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I’m Done with Girly Books!

I’m Done with Girly Books!

I’m officially done with girly books! I’ve just read two of them and wish I hadn’t. Commonwealth, by Ann Patchett is a story about a blended family, the parents of which are all adulterers with a bunch of kids spawned from both the cheated-upon first spouses and their current unhappy unions. The parents (there are four of them to try and keep straight) are self-centered boobs, and the kids that comprise their various broods are bratty ne’er-do-wells. There’s really nobody to like in the whole dysfunctional mess. Even the one main character that isn’t a member of this icky family is a jerk. He’s a washed up novelist trying to seduce one of the screwy girls who is infatuated with his work and also half his age.


I’ve decided that there are only a certain number of messed up people stuck in messed up relationships that I can stand reading about, and Patchett put me WAY over the limit! I liked her novel, State of Wonder, which, if I recall correctly, had some passing mentions of relationship ups and downs (loss, guilt, love, fulfillment, blah, blah, blah), but was mostly an action-suspense type story set in a really dark and spooky Amazon rain forest. In my opinion, she should stick to the jungle.




Adriana Trigiani tricked me into reading her novel The Shoemaker’s Wife. It begins in the mountains of northern Italy and follows the travails of two young boys left by their mysterious and widowed mother to be raised as orphans by a bunch of nuns in a convent. They are nice boys, and so are the nuns, and so are the nearby villagers, and Trigaiani’s descriptions of turn-of-the-century rural Italy are nicely atmospheric. When one of the boys, Ciro, is banished from the convent by a dastardly priest and forced to immigrate to America, I thought I’d be in for a sweeping saga about immigrants pulling themselves up by their bootstraps. There is plenty of that kind of stuff to be sure, but what we’re really talking about here is a mushy romance novel. Will Ciro overcome all the obstacles put in his way and finally hook up with his one true love, Enza, whom he first meets in the Italian Alps after digging the grave of her baby sister, and whom also happens to immigrate to New York City at about the same time he does? Or, will she marry the moneybags PR exec that can give her the dazzling American life she has always longed for?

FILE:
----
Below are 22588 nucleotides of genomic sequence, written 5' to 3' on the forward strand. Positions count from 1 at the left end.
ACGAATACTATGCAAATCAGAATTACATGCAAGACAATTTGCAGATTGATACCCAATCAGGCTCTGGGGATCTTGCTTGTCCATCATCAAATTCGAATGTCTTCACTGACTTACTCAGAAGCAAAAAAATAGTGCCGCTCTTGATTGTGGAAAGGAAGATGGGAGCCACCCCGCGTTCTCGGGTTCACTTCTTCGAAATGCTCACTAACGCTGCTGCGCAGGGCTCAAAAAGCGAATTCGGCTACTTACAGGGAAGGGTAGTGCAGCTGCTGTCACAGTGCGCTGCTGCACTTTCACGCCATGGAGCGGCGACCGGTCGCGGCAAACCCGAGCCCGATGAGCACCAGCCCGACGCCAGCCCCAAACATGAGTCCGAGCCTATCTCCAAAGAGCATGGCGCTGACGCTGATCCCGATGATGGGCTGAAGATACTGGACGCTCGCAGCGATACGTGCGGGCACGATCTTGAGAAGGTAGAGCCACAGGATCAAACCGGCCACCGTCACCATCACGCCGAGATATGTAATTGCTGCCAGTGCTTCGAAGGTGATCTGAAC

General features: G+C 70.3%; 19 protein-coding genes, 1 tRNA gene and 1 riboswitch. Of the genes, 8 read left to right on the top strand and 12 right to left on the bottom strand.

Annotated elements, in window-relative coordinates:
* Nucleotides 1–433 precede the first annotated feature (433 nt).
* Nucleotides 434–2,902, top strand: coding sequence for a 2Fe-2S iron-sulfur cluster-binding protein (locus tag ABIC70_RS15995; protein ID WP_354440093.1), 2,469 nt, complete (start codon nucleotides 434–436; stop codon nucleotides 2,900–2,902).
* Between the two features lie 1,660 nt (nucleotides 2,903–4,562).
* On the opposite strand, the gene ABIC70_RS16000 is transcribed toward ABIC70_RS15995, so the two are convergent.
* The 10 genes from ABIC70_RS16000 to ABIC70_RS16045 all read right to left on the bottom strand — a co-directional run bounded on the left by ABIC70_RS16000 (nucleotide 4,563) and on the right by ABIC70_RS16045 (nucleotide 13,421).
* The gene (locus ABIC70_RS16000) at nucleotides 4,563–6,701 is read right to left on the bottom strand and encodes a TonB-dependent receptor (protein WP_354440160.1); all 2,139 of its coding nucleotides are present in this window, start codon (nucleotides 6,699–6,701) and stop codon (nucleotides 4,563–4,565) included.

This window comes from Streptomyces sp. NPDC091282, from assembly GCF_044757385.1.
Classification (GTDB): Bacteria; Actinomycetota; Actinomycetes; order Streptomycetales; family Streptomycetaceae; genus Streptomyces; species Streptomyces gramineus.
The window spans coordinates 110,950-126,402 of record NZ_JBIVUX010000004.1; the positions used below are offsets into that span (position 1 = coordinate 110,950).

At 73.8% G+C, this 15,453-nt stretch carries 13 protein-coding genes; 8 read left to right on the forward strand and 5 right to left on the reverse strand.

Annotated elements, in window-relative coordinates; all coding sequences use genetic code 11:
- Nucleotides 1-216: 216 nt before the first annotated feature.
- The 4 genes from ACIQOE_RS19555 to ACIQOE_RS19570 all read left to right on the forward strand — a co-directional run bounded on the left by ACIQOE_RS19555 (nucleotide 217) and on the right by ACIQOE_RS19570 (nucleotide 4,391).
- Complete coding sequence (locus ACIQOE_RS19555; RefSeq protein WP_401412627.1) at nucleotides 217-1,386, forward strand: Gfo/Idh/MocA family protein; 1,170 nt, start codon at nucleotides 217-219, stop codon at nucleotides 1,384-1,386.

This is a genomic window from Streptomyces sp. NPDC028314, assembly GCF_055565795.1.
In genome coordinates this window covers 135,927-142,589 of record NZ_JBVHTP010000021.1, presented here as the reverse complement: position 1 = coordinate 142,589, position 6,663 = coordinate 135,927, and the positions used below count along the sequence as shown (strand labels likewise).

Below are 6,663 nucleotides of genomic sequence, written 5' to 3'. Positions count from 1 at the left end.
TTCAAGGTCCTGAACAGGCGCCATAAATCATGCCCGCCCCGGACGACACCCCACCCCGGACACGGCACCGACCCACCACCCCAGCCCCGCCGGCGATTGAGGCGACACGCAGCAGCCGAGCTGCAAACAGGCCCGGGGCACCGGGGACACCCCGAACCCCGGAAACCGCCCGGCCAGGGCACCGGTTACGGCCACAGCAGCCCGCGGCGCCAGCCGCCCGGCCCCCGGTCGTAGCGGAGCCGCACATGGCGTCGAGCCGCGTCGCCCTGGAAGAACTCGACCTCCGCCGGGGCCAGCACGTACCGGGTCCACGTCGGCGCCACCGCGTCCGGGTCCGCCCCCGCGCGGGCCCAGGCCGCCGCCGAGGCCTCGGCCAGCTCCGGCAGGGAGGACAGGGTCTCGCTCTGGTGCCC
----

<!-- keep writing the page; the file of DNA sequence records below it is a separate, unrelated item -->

I was halfway through the novel, and grumped to Julia that it was nothing but a dime store soaper, and she said, yea, I know and I’m surprised to see you reading it. NOW you tell me! I roared, but continued on. I have to admit, Trigiani is an excellent storyteller. She makes you want to see how everything for all her heartwarming characters turns out. But by the end of the novel my heart was so f-ing warmed I could hardly stand it.


After wasting so much time on these two novels, I’m definitely changing tacks. I need to get back in touch with my masculine side.

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